Cerha – Les Adieux (Elegie) (2005, rev. 2007)
Kurtág – Messages of the late Miss R.V. Troussova, op.17 (1981)
Webern – Six Orchestral Pieces, op.6 (1909, rev. for chamber ensemble, 1920)
Cerha – Bruchstück, geträumt (2009)
Natalia Zagorinskaya (soprano)
Sylvain Cambreling (conductor)
The Salzburg Festival here paid tribute, in Fischer von Erlach’s Kollegienkirche, to Friedrich Cerha and György Kurtág in their ninetieth birthday years. We heard two relatively recent works by the Austrian composer, alongside acknowledged masterpieces by Kurtág and Anton Webern: the ‘threshold’, as Pierre Boulez once put it, for music of the second half of the twentieth century – and beyond.
Les Adieux (Elegie) was the first of the Cerha works. Its extremity might have sounded post-Webern, but the language owed at least as much, perhaps more, to Berg. At any rate, one was made to listen, in a compelling performance from Klangforum Wien and Sylvain Cambreling. It was a performance between as well as of the notes. Fragmentary melodies, sometimes melodies rather more than fragmentary, whether taking their ordering principles from pitch or from colour, insinuated themselves. Woodwind lines at times took on an arabesque quality. There were some extraordinary chords, ‘in themselves’: both their harmony, and their spacing: like Bruckner, perhaps, in a way, but in a – mercifully – more compact time-frame.
Kurtág’s Messages of the late Miss R.V. Troussova has been with us now for thirty-five years, since its 1981 premiere in Paris, conducted by Boulez. For all the obvious, indeed wondrous, influence of and reaction to Webern – perhaps ‘Webern precedent’ would be better – there was, I thought, also more than a hint of Berg again, especially Lulu, and especially in the vocal line, here delivered and interpreted with authority and imagination by Natalia Zagorinskaya. Perhaps the Schoenberg of Pierrot lunaire too? What a splendid pairing that would make for a concert! At any rate, there was on occasion a hint, never overdone, of cabaret to the proceedings. The dialectical relationship between these twenty-one miniatures, the three parts, and the whole (again, how could one not think of Pierrot?) manifested itself in performance through the surprise of the moment and concern, not least from Cambreling, for the longer line. The virtuosity of Kurtág’s writing was relished by all concerned, as, I thought, was the feminine-feminist standpoint almost forced upon the composer, which is not necessarily to say unwillingly, by Rimma Dalos’s verse. The opening of the second part, ‘Something erotic’, sounded as if it were bathed in ever-transforming moonlight. What a panoply of colours, all silver, yet never quite silver, we heard: it was luminous, angry, frenetic, calm, all with a well-nigh Mozartian profusion of melody.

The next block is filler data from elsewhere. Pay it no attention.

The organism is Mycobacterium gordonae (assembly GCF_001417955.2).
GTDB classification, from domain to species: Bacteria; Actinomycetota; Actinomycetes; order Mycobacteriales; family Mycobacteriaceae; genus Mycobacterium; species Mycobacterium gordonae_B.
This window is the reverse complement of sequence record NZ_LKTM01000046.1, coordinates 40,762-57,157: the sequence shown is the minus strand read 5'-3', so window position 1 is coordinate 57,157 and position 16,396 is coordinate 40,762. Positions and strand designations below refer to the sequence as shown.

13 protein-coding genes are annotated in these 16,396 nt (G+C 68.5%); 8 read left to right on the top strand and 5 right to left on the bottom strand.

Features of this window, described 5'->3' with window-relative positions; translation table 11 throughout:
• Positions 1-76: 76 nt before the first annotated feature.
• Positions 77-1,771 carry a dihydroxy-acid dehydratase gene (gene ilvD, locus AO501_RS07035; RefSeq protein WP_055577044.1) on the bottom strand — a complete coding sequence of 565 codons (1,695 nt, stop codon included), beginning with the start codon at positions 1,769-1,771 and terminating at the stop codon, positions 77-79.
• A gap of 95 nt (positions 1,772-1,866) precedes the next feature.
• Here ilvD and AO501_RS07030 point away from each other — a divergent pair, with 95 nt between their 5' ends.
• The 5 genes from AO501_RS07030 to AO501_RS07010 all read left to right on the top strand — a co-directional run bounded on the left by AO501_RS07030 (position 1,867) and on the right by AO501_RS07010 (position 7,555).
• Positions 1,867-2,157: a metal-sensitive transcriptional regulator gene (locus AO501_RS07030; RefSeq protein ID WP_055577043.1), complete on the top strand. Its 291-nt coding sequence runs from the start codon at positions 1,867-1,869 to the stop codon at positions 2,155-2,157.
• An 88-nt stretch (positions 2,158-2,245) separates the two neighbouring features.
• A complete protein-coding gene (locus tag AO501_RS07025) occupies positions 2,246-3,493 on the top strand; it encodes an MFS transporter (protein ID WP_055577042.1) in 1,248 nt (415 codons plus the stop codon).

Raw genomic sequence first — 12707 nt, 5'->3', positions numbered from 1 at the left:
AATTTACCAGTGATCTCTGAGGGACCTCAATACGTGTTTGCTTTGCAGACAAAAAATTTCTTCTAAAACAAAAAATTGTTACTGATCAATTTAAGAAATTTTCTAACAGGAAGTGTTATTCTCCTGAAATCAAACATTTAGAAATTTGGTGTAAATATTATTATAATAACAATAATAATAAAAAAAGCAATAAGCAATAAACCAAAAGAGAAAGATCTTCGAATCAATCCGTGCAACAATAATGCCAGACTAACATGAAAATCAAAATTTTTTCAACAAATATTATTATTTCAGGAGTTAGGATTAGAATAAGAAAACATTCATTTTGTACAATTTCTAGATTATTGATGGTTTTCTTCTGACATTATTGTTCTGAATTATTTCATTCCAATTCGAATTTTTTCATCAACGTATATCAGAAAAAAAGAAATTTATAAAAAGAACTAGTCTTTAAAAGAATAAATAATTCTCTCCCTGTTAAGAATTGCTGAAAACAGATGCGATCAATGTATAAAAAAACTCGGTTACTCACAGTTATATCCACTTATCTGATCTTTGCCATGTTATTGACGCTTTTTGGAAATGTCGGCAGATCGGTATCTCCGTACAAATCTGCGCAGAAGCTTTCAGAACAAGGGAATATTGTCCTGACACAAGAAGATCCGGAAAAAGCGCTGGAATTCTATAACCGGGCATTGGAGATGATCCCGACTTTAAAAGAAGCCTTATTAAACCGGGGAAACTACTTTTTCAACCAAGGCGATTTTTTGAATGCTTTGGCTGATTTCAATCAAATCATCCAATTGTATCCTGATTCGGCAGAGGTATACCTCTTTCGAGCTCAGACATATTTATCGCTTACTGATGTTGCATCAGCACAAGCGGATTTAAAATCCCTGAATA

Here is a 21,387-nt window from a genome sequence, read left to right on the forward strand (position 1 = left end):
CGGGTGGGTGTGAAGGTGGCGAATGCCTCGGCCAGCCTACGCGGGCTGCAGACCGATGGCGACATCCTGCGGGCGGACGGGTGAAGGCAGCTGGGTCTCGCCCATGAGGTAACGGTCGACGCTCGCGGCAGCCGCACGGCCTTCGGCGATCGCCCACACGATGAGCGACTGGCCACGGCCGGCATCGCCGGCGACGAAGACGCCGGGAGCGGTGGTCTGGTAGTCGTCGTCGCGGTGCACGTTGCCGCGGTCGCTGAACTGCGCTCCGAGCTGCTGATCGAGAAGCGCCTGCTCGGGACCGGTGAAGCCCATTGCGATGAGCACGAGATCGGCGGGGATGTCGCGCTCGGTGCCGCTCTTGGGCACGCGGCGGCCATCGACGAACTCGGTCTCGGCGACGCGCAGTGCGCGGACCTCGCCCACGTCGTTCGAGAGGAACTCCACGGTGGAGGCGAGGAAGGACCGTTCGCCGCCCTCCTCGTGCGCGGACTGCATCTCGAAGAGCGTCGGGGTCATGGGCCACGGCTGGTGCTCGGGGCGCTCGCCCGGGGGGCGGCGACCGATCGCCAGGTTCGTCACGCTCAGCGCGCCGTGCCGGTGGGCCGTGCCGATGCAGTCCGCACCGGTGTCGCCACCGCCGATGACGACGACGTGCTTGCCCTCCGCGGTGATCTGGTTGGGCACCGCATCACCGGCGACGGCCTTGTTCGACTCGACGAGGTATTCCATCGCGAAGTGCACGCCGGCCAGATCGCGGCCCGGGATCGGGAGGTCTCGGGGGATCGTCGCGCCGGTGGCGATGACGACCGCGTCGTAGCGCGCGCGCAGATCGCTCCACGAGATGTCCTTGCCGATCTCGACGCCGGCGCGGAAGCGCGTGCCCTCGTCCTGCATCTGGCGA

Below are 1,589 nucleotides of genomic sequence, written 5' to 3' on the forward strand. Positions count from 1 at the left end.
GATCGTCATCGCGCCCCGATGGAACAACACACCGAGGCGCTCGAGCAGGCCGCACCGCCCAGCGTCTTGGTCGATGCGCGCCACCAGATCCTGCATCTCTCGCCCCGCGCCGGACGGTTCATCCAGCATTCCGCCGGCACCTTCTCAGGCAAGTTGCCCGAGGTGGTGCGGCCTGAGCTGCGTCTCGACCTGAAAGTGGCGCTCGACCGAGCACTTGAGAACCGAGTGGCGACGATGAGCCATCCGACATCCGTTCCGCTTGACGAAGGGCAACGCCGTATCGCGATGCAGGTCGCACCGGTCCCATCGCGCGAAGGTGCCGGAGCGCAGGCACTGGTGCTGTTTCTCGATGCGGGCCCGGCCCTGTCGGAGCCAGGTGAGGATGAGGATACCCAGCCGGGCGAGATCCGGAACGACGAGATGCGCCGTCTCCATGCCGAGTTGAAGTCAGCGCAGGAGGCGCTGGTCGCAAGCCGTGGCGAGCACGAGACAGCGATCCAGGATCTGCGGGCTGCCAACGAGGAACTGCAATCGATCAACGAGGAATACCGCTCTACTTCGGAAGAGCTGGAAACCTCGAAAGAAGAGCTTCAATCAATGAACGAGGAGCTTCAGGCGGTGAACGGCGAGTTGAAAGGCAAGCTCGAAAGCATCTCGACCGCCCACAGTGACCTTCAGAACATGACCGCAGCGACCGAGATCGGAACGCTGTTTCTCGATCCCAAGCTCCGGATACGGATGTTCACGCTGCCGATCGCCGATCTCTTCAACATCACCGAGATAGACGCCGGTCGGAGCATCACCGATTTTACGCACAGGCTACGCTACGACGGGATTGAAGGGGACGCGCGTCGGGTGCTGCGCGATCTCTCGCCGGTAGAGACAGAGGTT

It was fascinating to hear Webern’s op.6 Six Pieces in this context, and in their 1920 chamber ensemble arrangement: not least for what the arrangement told us about what Webern thought about his instrumental lines. The first piece was admirably long-breathed, with a splendidly post-Mahlerian violin solo. The second, ‘Bewegt’, perhaps sounded more similar to its predecessor than it would usually do – at least until it did not. I was put in mind of the ‘obligate Rezitativ’ from Schoenberg’s op.16 Pieces. Viola and harmonica offered a beguiling opening to the third. The Funeral March sounded more transformed than any of its companion pieces, and yet retained its character; it overwhelmed, if anything, even more than it would with full orchestra. Drum rolls, an exquisite, desperate clarinet solo, a harmonium whose sound, not unlike an 8 ft Choir organ stop, suggested something of the acoustic as a whole. Both the fifth and sixth pieces were properly imbued with aftershock. Reconstruction and lament in the latter, crowned by, or submerged, in bells, had me hear the entire work anew.
Finally, we heard Cerha’s Bruchstück, geträumt. Opening high violin and viola harmonics had me think of Mahler’s First Symphony, although with no tonality – at least yet – implied. As other instruments joined this dream-landscape, a fuller harmonic spectrum emerged: especially interesting to hear after Webern’s Pieces. Berg, too, once again came to mind, and not just, I think, because of Cerha’s Lulu completion. Indeed, I genuinely thought of Berg first and the completion second in this case. There was a persistent sense of unfolding, both for work and performance: development, if you like, and more Mahler than Bruckner. Climaxes were unerringly well-placed. The intriguing antiphonal counterpoint between harp and plucked piano strings made its point in – yes, dreamlike fashion. If I were less sure about the final resolution, I should happily give the work another hearing.